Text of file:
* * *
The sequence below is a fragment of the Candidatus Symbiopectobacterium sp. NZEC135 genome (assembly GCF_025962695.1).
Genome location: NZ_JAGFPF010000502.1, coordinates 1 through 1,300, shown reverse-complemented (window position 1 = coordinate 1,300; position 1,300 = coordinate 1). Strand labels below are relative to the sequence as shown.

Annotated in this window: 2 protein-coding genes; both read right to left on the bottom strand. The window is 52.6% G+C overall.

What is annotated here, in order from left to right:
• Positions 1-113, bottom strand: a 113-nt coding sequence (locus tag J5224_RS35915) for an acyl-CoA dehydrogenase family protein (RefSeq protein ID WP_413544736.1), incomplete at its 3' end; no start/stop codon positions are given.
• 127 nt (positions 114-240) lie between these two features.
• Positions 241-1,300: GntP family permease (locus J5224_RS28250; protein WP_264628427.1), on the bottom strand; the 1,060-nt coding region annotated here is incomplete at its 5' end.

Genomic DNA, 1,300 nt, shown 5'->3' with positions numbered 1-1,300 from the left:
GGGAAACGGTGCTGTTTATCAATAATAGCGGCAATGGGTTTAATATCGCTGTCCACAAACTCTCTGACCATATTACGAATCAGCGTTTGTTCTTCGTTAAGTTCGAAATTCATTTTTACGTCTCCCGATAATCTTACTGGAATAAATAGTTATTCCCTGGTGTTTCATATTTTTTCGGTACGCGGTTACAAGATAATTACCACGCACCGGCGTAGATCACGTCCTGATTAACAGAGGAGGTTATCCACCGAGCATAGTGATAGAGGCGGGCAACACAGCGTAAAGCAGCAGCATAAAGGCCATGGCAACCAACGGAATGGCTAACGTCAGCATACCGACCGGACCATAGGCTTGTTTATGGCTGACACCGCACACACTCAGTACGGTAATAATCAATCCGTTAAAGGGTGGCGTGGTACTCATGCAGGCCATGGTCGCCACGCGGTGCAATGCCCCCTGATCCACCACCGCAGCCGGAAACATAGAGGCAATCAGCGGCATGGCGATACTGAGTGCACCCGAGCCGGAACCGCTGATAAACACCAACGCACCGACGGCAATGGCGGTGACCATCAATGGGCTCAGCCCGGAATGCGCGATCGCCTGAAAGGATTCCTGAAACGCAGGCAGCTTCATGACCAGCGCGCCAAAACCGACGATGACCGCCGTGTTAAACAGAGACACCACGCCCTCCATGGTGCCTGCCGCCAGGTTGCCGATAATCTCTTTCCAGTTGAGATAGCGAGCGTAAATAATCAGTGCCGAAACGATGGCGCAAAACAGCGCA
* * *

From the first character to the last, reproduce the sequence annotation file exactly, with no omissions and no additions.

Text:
The sequence below is a fragment of the Candidatus Symbiopectobacterium sp. NZEC135 genome (assembly GCF_025962695.1).
Genome location: NZ_JAGFPF010000502.1, coordinates 1 through 1,300, shown reverse-complemented (window position 1 = coordinate 1,300; position 1,300 = coordinate 1). Strand labels below are relative to the sequence as shown.

Annotated in this window: 2 protein-coding genes; both read right to left on the bottom strand. The window is 52.6% G+C overall.

What is annotated here, in order from left to right:
• Positions 1-113, bottom strand: a 113-nt coding sequence (locus tag J5224_RS35915) for an acyl-CoA dehydrogenase family protein (RefSeq protein ID WP_413544736.1), incomplete at its 3' end; no start/stop codon positions are given.
• 127 nt (positions 114-240) lie between these two features.
• Positions 241-1,300: GntP family permease (locus J5224_RS28250; protein WP_264628427.1), on the bottom strand; the 1,060-nt coding region annotated here is incomplete at its 5' end.

Genomic DNA, 1,300 nt, shown 5'->3' with positions numbered 1-1,300 from the left:
GGGAAACGGTGCTGTTTATCAATAATAGCGGCAATGGGTTTAATATCGCTGTCCACAAACTCTCTGACCATATTACGAATCAGCGTTTGTTCTTCGTTAAGTTCGAAATTCATTTTTACGTCTCCCGATAATCTTACTGGAATAAATAGTTATTCCCTGGTGTTTCATATTTTTTCGGTACGCGGTTACAAGATAATTACCACGCACCGGCGTAGATCACGTCCTGATTAACAGAGGAGGTTATCCACCGAGCATAGTGATAGAGGCGGGCAACACAGCGTAAAGCAGCAGCATAAAGGCCATGGCAACCAACGGAATGGCTAACGTCAGCATACCGACCGGACCATAGGCTTGTTTATGGCTGACACCGCACACACTCAGTACGGTAATAATCAATCCGTTAAAGGGTGGCGTGGTACTCATGCAGGCCATGGTCGCCACGCGGTGCAATGCCCCCTGATCCACCACCGCAGCCGGAAACATAGAGGCAATCAGCGGCATGGCGATACTGAGTGCACCCGAGCCGGAACCGCTGATAAACACCAACGCACCGACGGCAATGGCGGTGACCATCAATGGGCTCAGCCCGGAATGCGCGATCGCCTGAAAGGATTCCTGAAACGCAGGCAGCTTCATGACCAGCGCGCCAAAACCGACGATGACCGCCGTGTTAAACAGAGACACCACGCCCTCCATGGTGCCTGCCGCCAGGTTGCCGATAATCTCTTTCCAGTTGAGATAGCGAGCGTAAATAATCAGTGCCGAAACGATGGCGCAAAACAGCGCA